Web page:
ESPN had a less than a stellar start to the season.
Los Angeles Dodgers fans have been waiting nine months to see real baseball games again, and ESPN robbed them of the first pitch. As Mike Yastrzemski reached on an infield error by Corey Seager, the Worldwide Leader in Sports was still in a commercial break.
As if that wasn’t bad enough, a commercial break overlapped the first pitch of the top of the second inning, too.
Dodger fans were quick to voice their displeasure on social media. And so was injured pitcher Jimmy Nelson, who had a different complaint about the coverage.
After Dustin May effectively mowed down the Giants order throwing absolute gas – reaching 100 MPH – with little fanfare from the broadcast booth, Giants starter Johnny Cueto received all kinds of attention for his herky-jerky delivery.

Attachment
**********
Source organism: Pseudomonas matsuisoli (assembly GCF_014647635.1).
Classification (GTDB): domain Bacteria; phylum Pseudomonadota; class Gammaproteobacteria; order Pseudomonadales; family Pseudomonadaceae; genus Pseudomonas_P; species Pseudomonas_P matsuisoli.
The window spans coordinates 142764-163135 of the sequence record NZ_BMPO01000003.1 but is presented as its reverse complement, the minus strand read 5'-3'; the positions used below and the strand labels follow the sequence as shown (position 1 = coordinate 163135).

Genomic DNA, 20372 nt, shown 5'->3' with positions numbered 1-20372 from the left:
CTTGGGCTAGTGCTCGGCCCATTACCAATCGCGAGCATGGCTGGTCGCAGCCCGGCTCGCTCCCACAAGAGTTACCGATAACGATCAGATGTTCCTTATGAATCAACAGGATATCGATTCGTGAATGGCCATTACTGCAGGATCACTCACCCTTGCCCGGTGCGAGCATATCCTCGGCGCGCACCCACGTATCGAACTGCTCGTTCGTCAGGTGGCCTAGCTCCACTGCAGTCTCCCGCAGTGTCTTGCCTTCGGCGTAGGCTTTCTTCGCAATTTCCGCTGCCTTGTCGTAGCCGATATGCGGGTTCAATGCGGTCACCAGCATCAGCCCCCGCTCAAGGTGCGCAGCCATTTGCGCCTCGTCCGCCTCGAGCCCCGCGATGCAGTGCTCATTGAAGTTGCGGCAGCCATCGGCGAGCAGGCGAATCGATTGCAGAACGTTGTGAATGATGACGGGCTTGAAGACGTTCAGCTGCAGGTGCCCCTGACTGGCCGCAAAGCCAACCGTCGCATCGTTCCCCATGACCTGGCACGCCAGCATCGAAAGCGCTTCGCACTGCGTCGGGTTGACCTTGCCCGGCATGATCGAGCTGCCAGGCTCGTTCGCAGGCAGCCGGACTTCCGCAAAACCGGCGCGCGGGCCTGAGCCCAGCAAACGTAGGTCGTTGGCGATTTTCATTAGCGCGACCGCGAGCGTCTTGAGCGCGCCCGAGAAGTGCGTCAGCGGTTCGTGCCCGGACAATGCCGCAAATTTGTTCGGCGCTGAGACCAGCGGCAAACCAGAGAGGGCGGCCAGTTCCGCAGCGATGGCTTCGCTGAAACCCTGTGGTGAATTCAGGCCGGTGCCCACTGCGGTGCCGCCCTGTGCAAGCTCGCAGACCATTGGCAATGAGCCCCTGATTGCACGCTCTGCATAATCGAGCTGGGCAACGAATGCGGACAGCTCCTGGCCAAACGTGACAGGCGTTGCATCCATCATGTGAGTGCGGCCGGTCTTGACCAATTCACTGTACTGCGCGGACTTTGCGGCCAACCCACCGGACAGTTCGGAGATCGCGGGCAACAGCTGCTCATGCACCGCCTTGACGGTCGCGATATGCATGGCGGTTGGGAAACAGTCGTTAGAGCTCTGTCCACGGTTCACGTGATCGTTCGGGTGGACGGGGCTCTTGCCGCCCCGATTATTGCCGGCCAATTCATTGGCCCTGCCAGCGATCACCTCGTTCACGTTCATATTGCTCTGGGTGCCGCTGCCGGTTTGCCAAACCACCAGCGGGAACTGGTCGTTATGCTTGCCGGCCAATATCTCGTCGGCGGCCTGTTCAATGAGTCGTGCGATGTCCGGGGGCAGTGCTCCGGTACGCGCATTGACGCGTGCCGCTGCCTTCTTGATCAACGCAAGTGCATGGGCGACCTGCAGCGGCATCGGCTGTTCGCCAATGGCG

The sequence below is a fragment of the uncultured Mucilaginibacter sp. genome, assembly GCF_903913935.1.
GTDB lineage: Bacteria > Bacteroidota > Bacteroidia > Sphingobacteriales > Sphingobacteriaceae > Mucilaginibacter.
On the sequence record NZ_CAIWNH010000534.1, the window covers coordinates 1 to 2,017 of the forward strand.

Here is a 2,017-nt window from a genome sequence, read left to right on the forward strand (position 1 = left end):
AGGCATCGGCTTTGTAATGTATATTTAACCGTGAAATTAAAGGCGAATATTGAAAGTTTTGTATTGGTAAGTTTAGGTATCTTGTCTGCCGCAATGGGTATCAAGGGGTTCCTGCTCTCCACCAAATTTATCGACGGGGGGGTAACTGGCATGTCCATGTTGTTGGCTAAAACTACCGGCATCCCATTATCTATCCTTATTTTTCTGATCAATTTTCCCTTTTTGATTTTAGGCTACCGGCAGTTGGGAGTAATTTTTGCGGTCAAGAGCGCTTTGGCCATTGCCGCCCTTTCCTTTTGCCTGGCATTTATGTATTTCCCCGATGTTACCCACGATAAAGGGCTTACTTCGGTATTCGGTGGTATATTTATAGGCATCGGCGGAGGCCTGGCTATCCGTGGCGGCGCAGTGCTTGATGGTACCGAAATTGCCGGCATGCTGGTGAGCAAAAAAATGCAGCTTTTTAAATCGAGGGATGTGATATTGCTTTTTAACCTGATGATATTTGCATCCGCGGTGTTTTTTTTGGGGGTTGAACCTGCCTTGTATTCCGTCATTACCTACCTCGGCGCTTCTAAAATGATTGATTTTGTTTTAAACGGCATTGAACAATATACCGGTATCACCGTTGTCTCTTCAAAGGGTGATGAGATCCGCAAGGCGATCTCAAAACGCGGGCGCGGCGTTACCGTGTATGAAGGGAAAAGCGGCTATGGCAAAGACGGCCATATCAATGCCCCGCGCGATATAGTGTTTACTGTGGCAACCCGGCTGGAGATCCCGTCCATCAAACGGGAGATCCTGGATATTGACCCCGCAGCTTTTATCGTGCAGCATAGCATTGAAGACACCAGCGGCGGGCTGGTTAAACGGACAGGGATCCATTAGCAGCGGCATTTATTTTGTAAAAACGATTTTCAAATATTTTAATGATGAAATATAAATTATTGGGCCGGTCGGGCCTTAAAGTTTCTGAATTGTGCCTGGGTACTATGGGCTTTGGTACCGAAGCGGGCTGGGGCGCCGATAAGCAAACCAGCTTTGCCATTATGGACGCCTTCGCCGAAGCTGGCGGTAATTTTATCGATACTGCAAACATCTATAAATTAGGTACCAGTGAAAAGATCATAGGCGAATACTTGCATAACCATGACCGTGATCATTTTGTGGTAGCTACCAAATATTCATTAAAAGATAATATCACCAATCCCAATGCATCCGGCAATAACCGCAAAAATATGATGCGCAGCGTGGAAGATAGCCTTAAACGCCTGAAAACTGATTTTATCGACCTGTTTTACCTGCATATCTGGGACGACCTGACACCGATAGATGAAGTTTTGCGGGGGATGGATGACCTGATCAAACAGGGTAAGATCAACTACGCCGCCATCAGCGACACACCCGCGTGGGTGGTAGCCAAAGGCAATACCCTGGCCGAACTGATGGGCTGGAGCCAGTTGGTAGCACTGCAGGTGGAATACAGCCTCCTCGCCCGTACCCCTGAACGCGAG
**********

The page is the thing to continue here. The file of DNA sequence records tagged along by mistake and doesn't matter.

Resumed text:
“ESPN more impressed with Cuetos windeups than May throwing 97-100 mph left-handed sliders and 95 mph cutters,” Nelson tweeted.
Karl Ravech, Eduardo Perez, and Tim Kurkjian made up the broadcast team for ESPN. Dodger fans will be happy to hear from Joe Davis and Orel Hershiser on Friday night.
Jimmy Nelson is still watching the Dodgers while recovering from a back injury.
Nelson was recently moved to the 45-day injured list after undergoing surgery on his lower back, which will keep him out for the season. The Dodgers signed him this past offseason to an incentive-based contract, hoping he could remain healthy after injuries have limited him to three starts over the past two years in Milwaukee.
The Dodgers are already dipping into their pitching depth after David Price decided to opt out due to coronavirus concerns, and it was revealed just before opening night that Clayton Kershaw is sidelined from back stiffness.
By back-dating Kershaw’s placement on the injured list, he will be available to pitch next week against Arizona, but you always have to worry when you see a back injury associated with Kershaw.
Dustin May got the start in Kershaw’s place on Thursday and looked impressive over his first few innings (at current time of writing).